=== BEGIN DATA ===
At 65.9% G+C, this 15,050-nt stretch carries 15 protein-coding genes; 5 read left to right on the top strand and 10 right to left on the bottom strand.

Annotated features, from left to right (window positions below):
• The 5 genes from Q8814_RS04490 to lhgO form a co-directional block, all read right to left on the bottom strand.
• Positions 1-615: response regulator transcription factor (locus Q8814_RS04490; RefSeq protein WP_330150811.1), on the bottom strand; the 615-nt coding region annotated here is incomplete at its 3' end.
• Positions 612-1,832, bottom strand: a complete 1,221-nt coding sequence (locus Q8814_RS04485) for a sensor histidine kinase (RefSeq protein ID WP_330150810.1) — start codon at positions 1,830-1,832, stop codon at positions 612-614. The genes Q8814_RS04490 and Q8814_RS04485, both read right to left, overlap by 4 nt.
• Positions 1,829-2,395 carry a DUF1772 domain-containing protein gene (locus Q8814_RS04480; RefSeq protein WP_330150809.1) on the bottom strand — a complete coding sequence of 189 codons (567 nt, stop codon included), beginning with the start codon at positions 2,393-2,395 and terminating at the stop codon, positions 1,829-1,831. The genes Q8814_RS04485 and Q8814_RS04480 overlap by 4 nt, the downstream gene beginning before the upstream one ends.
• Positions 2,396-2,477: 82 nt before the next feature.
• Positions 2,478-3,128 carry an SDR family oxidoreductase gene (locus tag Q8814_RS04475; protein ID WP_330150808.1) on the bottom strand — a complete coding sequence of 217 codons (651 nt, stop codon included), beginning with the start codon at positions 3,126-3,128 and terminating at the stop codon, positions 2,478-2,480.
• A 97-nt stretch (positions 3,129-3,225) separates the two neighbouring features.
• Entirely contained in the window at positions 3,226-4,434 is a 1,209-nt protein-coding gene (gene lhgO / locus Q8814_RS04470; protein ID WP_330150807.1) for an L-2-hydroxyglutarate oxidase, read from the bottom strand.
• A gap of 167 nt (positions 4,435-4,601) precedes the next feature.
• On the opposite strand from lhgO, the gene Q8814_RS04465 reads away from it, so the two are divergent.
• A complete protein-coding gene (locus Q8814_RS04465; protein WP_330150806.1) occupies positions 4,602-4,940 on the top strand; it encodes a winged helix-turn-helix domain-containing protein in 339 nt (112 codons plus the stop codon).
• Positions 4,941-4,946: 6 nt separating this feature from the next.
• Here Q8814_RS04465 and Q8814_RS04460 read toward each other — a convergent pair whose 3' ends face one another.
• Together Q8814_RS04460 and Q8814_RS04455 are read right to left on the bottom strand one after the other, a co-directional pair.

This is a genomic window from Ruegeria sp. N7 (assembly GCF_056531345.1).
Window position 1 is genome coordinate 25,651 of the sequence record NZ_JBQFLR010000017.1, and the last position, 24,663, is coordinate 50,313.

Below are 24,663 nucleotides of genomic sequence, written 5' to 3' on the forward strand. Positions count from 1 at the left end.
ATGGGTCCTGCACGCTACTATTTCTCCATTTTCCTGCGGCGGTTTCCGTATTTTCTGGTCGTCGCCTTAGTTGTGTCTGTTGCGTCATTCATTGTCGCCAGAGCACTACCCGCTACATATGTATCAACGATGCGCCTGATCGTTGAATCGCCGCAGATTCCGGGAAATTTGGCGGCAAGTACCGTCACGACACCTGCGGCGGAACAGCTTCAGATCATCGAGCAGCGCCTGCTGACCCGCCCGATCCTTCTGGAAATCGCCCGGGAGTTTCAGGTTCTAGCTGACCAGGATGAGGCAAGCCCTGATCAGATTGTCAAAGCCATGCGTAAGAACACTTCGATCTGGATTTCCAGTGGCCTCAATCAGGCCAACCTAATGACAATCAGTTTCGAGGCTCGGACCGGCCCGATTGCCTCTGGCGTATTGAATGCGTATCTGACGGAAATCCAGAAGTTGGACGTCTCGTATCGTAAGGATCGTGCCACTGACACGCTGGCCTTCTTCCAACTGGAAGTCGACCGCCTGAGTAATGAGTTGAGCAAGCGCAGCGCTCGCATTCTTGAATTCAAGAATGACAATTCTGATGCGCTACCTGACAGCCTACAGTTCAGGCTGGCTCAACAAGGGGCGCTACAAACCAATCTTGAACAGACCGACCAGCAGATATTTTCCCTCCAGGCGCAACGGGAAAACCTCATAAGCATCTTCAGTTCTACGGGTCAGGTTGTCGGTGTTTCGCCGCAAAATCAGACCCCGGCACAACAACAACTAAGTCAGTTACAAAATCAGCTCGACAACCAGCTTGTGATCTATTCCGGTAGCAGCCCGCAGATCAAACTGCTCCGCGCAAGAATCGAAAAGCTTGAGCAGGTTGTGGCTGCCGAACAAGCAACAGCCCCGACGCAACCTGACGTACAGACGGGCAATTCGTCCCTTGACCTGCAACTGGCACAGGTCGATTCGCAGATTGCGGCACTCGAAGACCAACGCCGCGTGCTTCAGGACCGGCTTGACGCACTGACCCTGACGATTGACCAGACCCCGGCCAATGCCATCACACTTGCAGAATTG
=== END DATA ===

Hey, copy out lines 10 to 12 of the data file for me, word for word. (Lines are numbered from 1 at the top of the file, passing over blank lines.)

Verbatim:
• Entirely contained in the window at positions 3,226-4,434 is a 1,209-nt protein-coding gene (gene lhgO / locus Q8814_RS04470; protein ID WP_330150807.1) for an L-2-hydroxyglutarate oxidase, read from the bottom strand.
• A gap of 167 nt (positions 4,435-4,601) precedes the next feature.
• On the opposite strand from lhgO, the gene Q8814_RS04465 reads away from it, so the two are divergent.